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When in doubt, zoom out

The importance of gaining a wider perspective

04 August, 2023

I’m currently in the market for a new car, so this week I’ve been browsing on Autotrader. I kind of know what I’m after so I’m doing a Nationwide search to see where the best deals might be as I don’t mind travelling.

One thing that really bothers me though is when you want to see where a vehicle is located.

The default setting for the map view is zoomed in all the way to the street level so you need to zoom out every single time to get an overall picture of the area you’re looking at. An example of a map view on Autotrader

Since I’m not always familiar with the area, until I zoom out I only get a tiny portion of the information I’m actually looking for.

This reminds me of the parable of The Blind Men and The Elephant.

It tells the story of six blind men who examine one part of an elephant and each come to very different conclusions on what an elephant is. The story has been told in many forms but the simplest goes like this:

Six blind men are brought to examine an elephant that has come to their village.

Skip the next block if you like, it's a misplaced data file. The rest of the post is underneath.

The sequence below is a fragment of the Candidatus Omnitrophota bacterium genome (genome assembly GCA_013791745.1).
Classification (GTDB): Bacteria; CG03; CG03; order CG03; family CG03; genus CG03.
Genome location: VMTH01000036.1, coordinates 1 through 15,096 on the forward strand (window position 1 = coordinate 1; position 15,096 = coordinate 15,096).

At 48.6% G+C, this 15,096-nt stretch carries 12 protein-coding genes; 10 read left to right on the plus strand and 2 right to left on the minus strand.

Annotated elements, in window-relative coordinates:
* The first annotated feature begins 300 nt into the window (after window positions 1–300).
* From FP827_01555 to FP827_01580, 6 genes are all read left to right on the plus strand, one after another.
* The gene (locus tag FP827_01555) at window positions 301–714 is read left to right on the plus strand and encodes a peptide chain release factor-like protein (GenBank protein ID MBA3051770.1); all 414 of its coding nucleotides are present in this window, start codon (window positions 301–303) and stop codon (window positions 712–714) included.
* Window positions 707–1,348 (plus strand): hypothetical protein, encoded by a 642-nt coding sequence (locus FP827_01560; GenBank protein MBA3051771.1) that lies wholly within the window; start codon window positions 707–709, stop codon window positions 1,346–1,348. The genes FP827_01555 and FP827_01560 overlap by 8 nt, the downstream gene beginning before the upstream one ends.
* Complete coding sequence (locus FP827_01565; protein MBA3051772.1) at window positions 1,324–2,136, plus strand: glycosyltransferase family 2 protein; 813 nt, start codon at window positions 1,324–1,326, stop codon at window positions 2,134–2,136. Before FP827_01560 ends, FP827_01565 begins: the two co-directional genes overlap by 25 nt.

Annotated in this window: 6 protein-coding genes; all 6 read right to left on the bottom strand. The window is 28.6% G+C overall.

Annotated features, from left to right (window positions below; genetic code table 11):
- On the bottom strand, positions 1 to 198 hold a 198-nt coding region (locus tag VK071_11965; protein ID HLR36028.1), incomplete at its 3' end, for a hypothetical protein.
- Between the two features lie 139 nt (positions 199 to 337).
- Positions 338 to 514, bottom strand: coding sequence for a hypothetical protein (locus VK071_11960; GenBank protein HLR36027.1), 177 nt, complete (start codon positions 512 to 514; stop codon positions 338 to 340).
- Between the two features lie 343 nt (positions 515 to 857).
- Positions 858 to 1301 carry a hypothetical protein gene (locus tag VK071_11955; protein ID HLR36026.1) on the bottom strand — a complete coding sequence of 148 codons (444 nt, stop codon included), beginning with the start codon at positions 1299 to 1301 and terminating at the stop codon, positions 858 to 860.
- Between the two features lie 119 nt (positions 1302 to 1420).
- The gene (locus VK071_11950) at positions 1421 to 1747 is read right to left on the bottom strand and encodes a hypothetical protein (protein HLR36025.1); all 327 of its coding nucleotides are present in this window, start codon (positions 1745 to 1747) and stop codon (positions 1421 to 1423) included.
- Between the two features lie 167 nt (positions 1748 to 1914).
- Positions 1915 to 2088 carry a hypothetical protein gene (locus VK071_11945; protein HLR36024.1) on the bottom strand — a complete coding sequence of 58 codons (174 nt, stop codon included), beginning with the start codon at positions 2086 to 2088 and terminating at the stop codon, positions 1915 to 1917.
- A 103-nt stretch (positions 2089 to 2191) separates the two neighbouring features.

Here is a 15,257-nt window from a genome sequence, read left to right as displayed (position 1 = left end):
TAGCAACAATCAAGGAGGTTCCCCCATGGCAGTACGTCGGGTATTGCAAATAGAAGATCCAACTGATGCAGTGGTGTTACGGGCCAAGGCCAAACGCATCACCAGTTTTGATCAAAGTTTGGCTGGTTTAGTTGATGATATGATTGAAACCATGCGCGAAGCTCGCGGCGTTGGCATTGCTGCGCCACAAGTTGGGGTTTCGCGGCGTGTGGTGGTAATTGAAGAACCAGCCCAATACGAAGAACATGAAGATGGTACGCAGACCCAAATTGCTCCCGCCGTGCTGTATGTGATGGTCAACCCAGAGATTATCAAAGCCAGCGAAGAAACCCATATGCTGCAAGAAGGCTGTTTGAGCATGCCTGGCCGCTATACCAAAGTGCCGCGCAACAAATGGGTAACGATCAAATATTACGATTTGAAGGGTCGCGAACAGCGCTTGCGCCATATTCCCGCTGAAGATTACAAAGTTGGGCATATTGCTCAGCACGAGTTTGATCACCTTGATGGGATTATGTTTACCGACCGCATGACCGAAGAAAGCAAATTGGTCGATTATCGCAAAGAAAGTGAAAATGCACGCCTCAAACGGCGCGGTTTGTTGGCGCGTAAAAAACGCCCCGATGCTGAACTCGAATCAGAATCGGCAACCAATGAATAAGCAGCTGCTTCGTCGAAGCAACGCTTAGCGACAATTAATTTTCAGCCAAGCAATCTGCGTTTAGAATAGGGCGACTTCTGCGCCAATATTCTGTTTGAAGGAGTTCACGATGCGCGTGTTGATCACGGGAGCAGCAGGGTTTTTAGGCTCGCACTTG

The first man touches the trunk and says that the elephant is like a thick snake.

The second man touches the tusk and says that the elephant is like a spear.

The third man touches the ear and says that the elephant is like a fan.

The fourth man touches the leg and says that the elephant is like a tree.

The fifth man touches the side and says the elephant is like a wall.

The sixth man touches the tail and says the elephant is like a rope.

Each of the blind men is convinced that he is right, and that everyone else is wrong.

In their isolated zoomed-in view, they are all partly right, but it’s not until we zoom out and see the whole picture that we see they are all entirely wrong.

We also apply this philosophy to software development. We organise our work by ‘features’ or ‘epics’ which are later broken down into more manageable tasks.

While our day-to-day work might be on small pieces of functionality, we always need to keep a zoomed-out view in mind and consider how the work that each member of the team is going to come together.

Stoic philosophy talks of The View From Above which is about the way we see the world, and our place within it.

The Stoics used the view from above to shift their point of view from a first person perspective to a third person perspective. We see ourselves as if from above, and in doing so we see ourselves, not just as individuals disconnected from the things around us, but part of the whole. A participant in everything around us.

Perspective is everything.

When in doubt, zoom out.